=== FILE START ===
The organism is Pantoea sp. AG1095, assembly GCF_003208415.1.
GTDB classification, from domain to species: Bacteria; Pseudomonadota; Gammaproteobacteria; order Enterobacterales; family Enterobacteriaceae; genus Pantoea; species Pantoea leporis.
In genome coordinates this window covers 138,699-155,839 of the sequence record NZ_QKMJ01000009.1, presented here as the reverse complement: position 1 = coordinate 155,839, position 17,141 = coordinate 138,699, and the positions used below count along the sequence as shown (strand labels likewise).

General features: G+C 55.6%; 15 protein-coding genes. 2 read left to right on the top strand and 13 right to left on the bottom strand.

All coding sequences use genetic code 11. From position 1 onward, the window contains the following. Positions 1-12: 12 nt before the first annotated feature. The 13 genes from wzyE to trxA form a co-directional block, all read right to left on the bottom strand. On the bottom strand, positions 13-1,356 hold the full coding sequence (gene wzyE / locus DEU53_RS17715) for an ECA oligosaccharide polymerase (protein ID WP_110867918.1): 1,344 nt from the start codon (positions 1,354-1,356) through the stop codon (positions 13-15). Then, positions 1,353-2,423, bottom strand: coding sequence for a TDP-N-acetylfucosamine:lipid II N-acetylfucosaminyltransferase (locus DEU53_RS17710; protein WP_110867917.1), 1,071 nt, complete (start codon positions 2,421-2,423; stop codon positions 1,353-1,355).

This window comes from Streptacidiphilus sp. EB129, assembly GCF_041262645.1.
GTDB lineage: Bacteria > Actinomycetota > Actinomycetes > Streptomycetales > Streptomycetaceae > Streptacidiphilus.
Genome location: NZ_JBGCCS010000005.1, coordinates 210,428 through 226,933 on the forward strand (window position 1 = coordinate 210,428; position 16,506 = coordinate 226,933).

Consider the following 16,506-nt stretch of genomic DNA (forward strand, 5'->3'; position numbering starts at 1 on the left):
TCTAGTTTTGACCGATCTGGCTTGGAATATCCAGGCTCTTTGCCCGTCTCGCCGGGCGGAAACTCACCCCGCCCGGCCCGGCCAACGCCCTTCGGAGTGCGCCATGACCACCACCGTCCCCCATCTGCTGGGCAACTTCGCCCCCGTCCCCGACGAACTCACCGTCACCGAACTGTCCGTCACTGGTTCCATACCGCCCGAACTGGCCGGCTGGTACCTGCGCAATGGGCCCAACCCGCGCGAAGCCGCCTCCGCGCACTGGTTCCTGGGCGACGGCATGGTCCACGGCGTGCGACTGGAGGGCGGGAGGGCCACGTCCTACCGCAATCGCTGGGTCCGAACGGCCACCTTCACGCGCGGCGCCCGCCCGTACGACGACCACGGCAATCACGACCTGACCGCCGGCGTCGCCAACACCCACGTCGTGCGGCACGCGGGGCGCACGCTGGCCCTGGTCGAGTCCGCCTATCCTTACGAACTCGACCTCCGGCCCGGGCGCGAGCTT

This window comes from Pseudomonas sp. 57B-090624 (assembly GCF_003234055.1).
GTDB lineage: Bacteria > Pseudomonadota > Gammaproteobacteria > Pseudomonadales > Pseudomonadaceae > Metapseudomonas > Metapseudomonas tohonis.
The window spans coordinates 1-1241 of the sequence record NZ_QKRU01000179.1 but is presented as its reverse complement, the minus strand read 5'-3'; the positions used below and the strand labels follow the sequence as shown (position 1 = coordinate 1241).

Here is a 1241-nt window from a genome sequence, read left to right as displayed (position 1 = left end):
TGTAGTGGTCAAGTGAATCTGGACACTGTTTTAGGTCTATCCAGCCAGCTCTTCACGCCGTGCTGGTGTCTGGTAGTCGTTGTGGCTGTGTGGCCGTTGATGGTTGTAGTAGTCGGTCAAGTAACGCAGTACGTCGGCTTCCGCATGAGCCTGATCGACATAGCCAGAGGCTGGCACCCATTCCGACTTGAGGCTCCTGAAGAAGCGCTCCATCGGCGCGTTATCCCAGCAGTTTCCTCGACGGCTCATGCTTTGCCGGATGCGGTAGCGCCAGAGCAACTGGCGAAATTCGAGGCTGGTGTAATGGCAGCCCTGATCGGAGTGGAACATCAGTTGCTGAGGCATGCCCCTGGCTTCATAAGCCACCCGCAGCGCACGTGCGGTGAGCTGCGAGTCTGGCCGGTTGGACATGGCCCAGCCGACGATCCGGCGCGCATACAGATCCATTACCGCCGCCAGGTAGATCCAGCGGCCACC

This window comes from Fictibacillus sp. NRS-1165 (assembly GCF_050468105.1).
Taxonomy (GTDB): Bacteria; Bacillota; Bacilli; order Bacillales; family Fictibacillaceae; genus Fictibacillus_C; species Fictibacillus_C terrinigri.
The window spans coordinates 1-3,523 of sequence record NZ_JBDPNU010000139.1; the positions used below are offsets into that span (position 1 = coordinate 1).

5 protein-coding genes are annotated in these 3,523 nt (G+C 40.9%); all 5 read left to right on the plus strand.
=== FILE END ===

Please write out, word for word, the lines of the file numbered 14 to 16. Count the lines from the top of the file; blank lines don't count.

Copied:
Here is a 1241-nt window from a genome sequence, read left to right as displayed (position 1 = left end):
TGTAGTGGTCAAGTGAATCTGGACACTGTTTTAGGTCTATCCAGCCAGCTCTTCACGCCGTGCTGGTGTCTGGTAGTCGTTGTGGCTGTGTGGCCGTTGATGGTTGTAGTAGTCGGTCAAGTAACGCAGTACGTCGGCTTCCGCATGAGCCTGATCGACATAGCCAGAGGCTGGCACCCATTCCGACTTGAGGCTCCTGAAGAAGCGCTCCATCGGCGCGTTATCCCAGCAGTTTCCTCGACGGCTCATGCTTTGCCGGATGCGGTAGCGCCAGAGCAACTGGCGAAATTCGAGGCTGGTGTAATGGCAGCCCTGATCGGAGTGGAACATCAGTTGCTGAGGCATGCCCCTGGCTTCATAAGCCACCCGCAGCGCACGTGCGGTGAGCTGCGAGTCTGGCCGGTTGGACATGGCCCAGCCGACGATCCGGCGCGCATACAGATCCATTACCGCCGCCAGGTAGATCCAGCGGCCACC

This window comes from Fictibacillus sp. NRS-1165 (assembly GCF_050468105.1).